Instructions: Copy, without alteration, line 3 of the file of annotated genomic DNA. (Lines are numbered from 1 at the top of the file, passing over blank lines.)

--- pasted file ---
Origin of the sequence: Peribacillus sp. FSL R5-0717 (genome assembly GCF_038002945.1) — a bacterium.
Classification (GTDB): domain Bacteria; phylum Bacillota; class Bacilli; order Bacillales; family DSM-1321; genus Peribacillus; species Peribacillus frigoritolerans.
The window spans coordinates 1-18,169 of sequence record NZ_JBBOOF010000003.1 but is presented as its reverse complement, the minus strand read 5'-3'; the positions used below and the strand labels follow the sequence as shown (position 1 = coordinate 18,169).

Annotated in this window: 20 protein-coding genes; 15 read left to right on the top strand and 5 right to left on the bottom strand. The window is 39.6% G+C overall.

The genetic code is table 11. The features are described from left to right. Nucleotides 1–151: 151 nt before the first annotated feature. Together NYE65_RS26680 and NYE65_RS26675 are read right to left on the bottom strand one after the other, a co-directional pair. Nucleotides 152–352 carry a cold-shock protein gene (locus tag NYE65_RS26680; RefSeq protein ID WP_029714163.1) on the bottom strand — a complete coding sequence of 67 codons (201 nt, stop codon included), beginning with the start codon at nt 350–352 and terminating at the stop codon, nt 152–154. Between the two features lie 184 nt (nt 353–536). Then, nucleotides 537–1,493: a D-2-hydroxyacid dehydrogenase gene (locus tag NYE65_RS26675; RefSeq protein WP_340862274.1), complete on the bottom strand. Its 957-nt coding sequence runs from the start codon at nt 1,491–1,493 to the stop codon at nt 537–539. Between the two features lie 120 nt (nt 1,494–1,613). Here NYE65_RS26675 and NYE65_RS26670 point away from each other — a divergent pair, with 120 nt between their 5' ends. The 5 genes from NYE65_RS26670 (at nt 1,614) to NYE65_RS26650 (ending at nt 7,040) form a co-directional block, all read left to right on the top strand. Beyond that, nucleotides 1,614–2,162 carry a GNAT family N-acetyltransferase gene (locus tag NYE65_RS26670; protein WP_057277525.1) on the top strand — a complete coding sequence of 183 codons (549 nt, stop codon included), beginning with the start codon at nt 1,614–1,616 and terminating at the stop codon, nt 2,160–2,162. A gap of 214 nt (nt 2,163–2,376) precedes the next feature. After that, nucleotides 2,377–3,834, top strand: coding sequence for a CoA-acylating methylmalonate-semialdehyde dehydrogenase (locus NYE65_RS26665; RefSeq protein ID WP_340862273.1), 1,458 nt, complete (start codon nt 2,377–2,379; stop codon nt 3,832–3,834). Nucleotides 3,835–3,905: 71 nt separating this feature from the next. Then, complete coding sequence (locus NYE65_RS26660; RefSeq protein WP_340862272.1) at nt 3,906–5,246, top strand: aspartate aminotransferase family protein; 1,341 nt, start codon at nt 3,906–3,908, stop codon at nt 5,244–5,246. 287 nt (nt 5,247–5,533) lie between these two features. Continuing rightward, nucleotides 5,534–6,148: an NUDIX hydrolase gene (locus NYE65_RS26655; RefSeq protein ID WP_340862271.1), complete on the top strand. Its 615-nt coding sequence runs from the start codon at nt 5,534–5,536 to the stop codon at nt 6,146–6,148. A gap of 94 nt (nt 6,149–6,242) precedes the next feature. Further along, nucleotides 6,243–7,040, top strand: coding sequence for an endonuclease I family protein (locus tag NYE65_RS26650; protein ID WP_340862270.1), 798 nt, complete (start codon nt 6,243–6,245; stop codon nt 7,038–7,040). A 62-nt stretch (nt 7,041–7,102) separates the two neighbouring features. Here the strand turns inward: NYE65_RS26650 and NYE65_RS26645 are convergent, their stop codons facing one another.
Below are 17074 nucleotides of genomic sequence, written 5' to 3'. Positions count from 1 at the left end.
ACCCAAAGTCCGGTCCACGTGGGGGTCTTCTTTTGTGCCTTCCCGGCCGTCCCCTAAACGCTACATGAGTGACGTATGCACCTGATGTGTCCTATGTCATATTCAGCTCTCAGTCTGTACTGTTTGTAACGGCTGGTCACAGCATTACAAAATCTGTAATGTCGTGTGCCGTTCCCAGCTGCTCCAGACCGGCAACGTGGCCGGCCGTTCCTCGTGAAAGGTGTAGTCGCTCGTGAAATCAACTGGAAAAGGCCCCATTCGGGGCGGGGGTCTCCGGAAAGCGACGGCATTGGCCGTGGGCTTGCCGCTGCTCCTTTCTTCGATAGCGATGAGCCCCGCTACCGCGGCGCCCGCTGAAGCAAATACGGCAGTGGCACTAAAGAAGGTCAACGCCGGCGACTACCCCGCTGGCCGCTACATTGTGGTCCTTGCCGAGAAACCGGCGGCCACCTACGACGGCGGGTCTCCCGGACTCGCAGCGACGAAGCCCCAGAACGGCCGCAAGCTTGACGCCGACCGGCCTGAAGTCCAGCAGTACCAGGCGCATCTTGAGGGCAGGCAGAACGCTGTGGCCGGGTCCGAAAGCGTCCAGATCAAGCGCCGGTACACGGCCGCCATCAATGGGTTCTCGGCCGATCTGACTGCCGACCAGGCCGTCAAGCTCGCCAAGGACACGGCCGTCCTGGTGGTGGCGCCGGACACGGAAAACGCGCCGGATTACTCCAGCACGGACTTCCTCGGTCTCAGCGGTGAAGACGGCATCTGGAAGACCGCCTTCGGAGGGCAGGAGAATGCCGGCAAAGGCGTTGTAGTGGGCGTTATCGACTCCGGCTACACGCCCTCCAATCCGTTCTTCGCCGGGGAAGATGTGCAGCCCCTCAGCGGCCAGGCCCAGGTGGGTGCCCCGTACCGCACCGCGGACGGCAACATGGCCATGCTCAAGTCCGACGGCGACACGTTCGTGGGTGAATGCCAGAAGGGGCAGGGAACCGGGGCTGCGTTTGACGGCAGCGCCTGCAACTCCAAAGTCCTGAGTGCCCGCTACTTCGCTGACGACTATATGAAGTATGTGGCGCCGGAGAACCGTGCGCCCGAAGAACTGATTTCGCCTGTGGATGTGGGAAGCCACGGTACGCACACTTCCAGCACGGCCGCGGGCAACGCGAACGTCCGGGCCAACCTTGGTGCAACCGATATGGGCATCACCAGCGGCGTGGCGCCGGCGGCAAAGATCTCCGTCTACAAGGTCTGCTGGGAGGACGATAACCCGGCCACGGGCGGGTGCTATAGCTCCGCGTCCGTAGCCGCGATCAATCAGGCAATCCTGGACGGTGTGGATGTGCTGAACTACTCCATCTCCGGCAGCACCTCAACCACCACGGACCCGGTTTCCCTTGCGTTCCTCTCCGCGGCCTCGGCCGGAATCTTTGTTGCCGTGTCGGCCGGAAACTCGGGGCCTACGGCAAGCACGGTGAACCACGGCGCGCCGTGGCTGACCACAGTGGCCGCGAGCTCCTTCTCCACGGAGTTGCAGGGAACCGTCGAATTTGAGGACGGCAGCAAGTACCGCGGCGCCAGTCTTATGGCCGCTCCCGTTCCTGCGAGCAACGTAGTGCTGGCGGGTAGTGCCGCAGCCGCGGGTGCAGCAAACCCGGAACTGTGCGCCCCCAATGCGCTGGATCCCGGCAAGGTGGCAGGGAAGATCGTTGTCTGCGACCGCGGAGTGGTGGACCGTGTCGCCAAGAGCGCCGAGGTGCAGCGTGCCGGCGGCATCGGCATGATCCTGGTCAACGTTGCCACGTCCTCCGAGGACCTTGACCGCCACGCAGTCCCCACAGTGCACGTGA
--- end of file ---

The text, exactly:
The window spans coordinates 1-18,169 of sequence record NZ_JBBOOF010000003.1 but is presented as its reverse complement, the minus strand read 5'-3'; the positions used below and the strand labels follow the sequence as shown (position 1 = coordinate 18,169).